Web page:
Saturday, Feliz was stretched to five innings. He struggled in a third inning where he allowed two runs, and his strikeout to walk ratio was a less than inspiring three-two, but he seemed to be as convincing as he ever has that he could be a quality starter - soon. Nolan Ryan said as much after the game and lauded Feliz's mound presence. The postgame accounts from mlb.com, the Star Telegram, ESPN DFW and even national outlets centered around the growing belief that he has immediate promise as a starter.
As Feliz grows into a more realistic starting option, warts in the bullpen have started to show. Darren O'Day and Mark Lowe, both admittedly slow starters, have looked terrible all spring. Developing late men Alexi Ogando and Pedro Strop both show potential, but both struggled late in games in their last outings and Ogando still hasn't been ruled out as a starting option himself. The core of right-handed late relievers have not made the decision easier, and that provides easy ammo for those who want Feliz to remain in his relief role.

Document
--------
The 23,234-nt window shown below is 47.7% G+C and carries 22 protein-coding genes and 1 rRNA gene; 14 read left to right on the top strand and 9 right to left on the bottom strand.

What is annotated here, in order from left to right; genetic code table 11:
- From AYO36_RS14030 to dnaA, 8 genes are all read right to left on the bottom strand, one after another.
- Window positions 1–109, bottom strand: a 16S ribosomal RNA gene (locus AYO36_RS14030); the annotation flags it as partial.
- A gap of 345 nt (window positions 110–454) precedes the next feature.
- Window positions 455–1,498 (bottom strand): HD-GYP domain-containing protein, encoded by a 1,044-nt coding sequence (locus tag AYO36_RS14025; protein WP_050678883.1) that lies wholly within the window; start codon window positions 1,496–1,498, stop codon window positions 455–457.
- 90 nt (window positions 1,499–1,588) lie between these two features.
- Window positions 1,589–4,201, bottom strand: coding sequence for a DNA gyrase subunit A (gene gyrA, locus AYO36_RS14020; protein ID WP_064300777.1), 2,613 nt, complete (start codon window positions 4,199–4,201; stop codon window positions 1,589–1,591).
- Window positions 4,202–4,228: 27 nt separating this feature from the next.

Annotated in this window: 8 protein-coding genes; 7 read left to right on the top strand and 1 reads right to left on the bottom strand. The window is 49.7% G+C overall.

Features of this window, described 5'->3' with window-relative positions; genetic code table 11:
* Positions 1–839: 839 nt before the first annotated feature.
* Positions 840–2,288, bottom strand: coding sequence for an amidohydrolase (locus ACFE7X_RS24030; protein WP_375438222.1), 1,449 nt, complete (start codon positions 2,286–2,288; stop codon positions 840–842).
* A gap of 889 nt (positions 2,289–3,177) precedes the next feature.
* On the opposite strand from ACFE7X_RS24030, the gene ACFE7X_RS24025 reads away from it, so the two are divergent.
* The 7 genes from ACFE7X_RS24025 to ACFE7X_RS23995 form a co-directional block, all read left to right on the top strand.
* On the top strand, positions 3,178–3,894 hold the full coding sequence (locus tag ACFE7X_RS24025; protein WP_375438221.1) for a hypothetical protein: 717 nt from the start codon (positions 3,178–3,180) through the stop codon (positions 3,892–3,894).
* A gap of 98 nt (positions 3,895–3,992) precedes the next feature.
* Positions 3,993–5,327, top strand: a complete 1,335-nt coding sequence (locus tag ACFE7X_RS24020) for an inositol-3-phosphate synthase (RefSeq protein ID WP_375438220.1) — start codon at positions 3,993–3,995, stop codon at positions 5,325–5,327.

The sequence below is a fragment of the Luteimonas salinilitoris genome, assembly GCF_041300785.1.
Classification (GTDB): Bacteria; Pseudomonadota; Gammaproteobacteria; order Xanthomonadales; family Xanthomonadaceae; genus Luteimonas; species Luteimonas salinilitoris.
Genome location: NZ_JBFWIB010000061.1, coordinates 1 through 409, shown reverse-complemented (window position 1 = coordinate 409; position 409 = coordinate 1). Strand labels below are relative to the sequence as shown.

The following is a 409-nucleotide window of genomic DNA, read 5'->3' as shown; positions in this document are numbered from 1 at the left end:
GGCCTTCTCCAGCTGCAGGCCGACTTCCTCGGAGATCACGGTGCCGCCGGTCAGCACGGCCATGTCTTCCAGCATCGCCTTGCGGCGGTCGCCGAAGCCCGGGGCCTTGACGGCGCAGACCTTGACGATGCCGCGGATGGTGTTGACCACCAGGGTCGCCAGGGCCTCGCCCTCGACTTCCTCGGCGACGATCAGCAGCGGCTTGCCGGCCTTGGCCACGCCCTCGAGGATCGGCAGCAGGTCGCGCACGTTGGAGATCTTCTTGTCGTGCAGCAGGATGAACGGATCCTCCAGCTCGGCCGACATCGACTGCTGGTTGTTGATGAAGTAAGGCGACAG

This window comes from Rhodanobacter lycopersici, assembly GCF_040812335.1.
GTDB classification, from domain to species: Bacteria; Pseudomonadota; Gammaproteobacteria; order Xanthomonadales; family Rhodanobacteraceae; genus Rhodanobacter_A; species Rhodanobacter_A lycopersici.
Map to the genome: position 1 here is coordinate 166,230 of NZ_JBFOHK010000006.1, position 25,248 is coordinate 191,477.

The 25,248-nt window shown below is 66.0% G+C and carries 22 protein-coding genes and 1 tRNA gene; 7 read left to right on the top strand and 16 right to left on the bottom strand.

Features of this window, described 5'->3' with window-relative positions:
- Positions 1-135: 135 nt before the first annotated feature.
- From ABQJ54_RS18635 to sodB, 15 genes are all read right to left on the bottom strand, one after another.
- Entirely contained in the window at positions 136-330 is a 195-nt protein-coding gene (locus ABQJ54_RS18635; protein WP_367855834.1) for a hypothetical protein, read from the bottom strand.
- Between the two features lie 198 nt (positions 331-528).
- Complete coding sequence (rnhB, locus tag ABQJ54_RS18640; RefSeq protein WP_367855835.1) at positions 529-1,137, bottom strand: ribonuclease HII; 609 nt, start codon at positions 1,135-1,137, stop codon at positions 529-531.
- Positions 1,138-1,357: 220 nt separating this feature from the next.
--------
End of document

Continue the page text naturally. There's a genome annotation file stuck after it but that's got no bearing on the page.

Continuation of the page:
Another dynamic will be how the Rangers arrive at the decision. Washington has made no secret of his desire for Feliz to stay in the bullpen and continue to be his late game blankee. Daniels has always believed in Feliz as a starter, while Ryan - at least until recently - hasn't. Maddux hasn't spoken out on the issue other than to say that the decision should be dictated by what is best for the team, and it may be his vote that decides the issue. Last spring, when C.J. Wilson wanted to make the move, Daniels was hesitant, while Ryan and Maddux backed him. That the prior episode turned out like it did may not help Feliz unless Maddux or Ryan switches sides.
The most likely scenario is that the fear of facing ninth innings without a safety net in a season where the club expects to contend for the post season will be too much, and Feliz will return to the closer's role. Then, when Wilson prices himself out of a return next winter and when Ogando and Strop and Tanner Scheppers have added another year of maturity, a 23/24-year-old Feliz will be the perfect go-to guy for an organization even more desperate for a rotation headliner. This is still a 22-year-old (until May 2) after all, and, though save situation innings have to be more stressful on an arm than early game innings, sparing him of 200-inning seasons in his early 20's has to be a good thing.